Friday, November 19, 2010

Saigon, Day 2

Our first full day in Saigon we got up and hit the war museum, which yes, is full of propoganda but we skipped most of that opting for the section with actual artifacts and photography from The Vietnam War-or more appropriately called by the rest of the world-The American War.

I'm very sensitive to anyone purposely hurting each other. I can't even watch fighting sports of any kind. It was sick to see some of the photographs of soldiers while torturing children or having chunk of body parts flung about nonchalantly, counting each piece of what used to be human lives, as Viet Cong whether they were civilans, women, children, or complete innocents.

It's embarrassing to know so little about this was as it was so recent ago (Khmer Rouge, being even more recent, and I know even less about that!). I didn't even know what the Khmer Rouge was/is. Talking to other travelers, it seems this is fairly common. No one seems to know a ton, if much at all about it. We (the other travelers I've met and I),wonder how and why we don't really know about these things. And I don't just mean Americans (we're notorious for not knowing anything about the rest of the world. I can't say that I don't understand where that stereotype comes from; I certainly add to it, sadly enough).But I'm certainly not the only one who's a little daft on this subject.
We couldn't really find any good history or explanation for the Vietnam War either. Nothing is clear or concise in any country's history of the event.
There are guesses and theories but there doesn't seem to be any agreement on the specifics , which is why I guess it was ruled an illegal war by the United Nations. The U.S. is still paying fines, damages, and retributions imposed by the U.N. to this day. The retribution part has been done in the laziest and stupidest way possible: like planting pine trees in the wiped out rainforest areas instead of replanting rainforest where tigers and rhinos used to live.
The whole vegetation, I'm sure, has changed the wild life, soil, everything.
I know a few Vietnam War vets and they weren't ever really sure what the war was about either. A good friend of mine still has a lot of difficulty with the things he saw there.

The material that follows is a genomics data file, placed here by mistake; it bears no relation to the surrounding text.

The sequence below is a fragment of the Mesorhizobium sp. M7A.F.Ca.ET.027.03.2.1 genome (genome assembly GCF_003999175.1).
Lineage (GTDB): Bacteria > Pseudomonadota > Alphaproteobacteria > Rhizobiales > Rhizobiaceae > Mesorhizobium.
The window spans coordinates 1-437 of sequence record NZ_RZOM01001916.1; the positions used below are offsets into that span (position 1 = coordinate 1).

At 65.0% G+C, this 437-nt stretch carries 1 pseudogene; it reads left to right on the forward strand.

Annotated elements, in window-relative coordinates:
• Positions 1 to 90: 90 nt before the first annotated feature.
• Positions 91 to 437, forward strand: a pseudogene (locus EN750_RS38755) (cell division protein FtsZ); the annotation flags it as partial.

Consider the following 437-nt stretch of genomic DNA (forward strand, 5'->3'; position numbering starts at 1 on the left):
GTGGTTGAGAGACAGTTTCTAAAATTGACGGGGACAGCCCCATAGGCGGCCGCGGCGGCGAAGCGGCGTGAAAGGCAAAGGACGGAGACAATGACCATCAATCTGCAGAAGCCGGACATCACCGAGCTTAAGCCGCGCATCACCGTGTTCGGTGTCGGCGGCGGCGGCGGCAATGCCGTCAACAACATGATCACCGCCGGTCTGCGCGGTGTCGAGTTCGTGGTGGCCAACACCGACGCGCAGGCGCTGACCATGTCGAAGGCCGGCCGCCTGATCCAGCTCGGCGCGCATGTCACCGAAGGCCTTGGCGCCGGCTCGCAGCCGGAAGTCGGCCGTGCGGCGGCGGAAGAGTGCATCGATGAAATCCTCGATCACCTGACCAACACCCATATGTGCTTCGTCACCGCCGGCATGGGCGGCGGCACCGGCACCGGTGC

I wonder what makes the ones who go so far, so far wrong/evil, that makes them do the man in one photograph smiling while hurting a small child. I hardly think he was the enemy, and even if he was, he was above all else, a child! And then some of these men go home to their own families, their own children. The mob/military mentality is a very disturbing thing about the human mind. Ugh. Sick.
And no matter what the war or the reason for's still another human life.
Like I said I'm super sensitive to people hurting each other intentionally. I can't even watch boxing, or a close up of a fight during a hockey match, despite my love of the sport. So to see those things for is, as for most, I'm sure, gut-wrenching! But important to know about and understand what has-and in some places still is, happening.
Afterward we had lunch--which while I'm writing this seems terrible to have the thought of food places in such proximity to such horror, even if only in writing--at an overpriced seafood restaurant. I had dry chicken.

That night we returned to the acoustic car we visited last night. I love this place. The variety of music and quality and talent of the performers. That, and it's a total local dig that doesn't mind us pale folk dropping in. I highly recommend it.

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